Why Volley and Bayonet for the Peninsular War

There are a few reasons why I’ve gone for Volley & Bayonet to use for Peninsular War and specifically my Albuera Project.

The reasons are:

(1) My mate Roland Davis recommended them as Easy, Fun and Challenging

(2) V&B uses Big Bases. No fiddling around with the rules to make my big bases work.



(3) V&B uses the brigade/regiment as the tactical unit. The brigade/regiment is probably the best level of abstraction for all the major battles of the Peninsular War. Admittedly at Albuera Beresford showed an undue interest in where particular battalions stood and in which formation they deployed, however, he might have fought a better battle if he had left this to his subordinates. Generally an army commander would leave that level of detail to the local commanders. This is, for example, exactly what Soult did at the same battle.
Dutch Cavalry

Dutch Cavalry

(4) Because the tactical units are brigades/regiments V&B demands far less figures than competitors. About a third of the figures/units when compared to Shako and other games with battalions as the basic unit. Assuming of course that you base the unit the same regardless of the rules, in my case a unit of infantry has 24 figures whether used as a battalion or a brigade. Collecting the armies for Albuera using Shako would have taken another couple of life times.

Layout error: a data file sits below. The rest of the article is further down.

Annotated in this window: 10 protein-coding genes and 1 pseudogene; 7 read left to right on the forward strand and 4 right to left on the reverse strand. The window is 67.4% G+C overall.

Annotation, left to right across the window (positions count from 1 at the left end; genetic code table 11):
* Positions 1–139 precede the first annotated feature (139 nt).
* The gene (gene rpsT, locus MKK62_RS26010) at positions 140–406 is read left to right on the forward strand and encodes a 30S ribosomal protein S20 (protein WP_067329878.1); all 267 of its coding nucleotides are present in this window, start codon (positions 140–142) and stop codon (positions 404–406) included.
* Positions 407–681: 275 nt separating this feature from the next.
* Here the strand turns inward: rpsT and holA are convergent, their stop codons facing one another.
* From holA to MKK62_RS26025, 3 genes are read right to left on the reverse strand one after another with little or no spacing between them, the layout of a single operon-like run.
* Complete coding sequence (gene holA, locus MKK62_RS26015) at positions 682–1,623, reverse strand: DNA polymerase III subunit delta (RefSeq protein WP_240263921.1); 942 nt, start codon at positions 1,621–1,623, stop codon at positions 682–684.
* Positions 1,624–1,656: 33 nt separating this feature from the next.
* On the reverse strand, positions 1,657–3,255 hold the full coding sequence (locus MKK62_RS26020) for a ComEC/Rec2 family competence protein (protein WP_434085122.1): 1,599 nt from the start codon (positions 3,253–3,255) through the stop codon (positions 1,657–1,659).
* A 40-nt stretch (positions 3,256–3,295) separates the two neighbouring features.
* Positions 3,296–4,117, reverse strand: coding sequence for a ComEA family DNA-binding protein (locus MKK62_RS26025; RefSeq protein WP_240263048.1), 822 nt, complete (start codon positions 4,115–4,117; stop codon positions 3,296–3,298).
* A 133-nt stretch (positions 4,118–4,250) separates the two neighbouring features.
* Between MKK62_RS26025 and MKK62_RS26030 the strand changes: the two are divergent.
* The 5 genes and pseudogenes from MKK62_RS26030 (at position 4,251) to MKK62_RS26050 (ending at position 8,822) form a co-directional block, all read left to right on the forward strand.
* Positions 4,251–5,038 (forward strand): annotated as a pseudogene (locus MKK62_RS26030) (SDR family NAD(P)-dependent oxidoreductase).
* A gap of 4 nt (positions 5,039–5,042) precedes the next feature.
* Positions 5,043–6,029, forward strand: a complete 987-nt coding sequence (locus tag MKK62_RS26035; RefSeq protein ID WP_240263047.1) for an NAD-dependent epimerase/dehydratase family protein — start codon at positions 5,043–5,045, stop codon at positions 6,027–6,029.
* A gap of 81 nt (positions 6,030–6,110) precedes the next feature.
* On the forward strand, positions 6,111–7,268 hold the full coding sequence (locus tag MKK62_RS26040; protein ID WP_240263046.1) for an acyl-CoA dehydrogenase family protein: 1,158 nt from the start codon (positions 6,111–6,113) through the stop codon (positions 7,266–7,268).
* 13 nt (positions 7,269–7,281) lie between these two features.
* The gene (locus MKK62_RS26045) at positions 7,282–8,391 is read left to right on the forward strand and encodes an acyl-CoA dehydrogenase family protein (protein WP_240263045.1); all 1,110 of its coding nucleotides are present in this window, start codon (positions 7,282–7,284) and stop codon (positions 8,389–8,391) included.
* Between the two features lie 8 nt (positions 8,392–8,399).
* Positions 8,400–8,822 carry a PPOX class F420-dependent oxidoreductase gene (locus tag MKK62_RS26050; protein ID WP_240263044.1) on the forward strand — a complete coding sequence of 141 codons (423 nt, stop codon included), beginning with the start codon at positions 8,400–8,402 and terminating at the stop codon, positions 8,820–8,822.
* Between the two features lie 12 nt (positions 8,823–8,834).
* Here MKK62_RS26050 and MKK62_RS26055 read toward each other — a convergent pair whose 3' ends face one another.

3 comments to Why Volley and Bayonet for the Peninsular War

  • Roby

    Is Volley and Bayonet suitable for s small table (90cm x 90 cm)?

    • Steven Thomas

      Roby, short answer is yes. The default ground scale is 1 inch = 100 yards with units 3 inches x 3 inches (I use 8cm a side). So your 3′ x 3′ table represents quite a lot of ground – about 3.3 km x 3.3 km – and could have a few brigades on it. However, big Napoleonic battles were quite big, bigger than your table. For example, I’m intending to play Albuera on a 6’x4′ table. So you could consider changing the ground scale and so shrinking the base sizes. I know people who have 1 inch = 200 yards with each unit being 1.5 inches x 1.5 inches (about 4cm a side). That quadruples the representation size of your table to 6.6km x 6.6km.

  • We have done exactly that at our club today. We used 6mm figures and read cm for inches. We had about 3cm square bases on a 80 by 80cm table. It made for a great introductory game!

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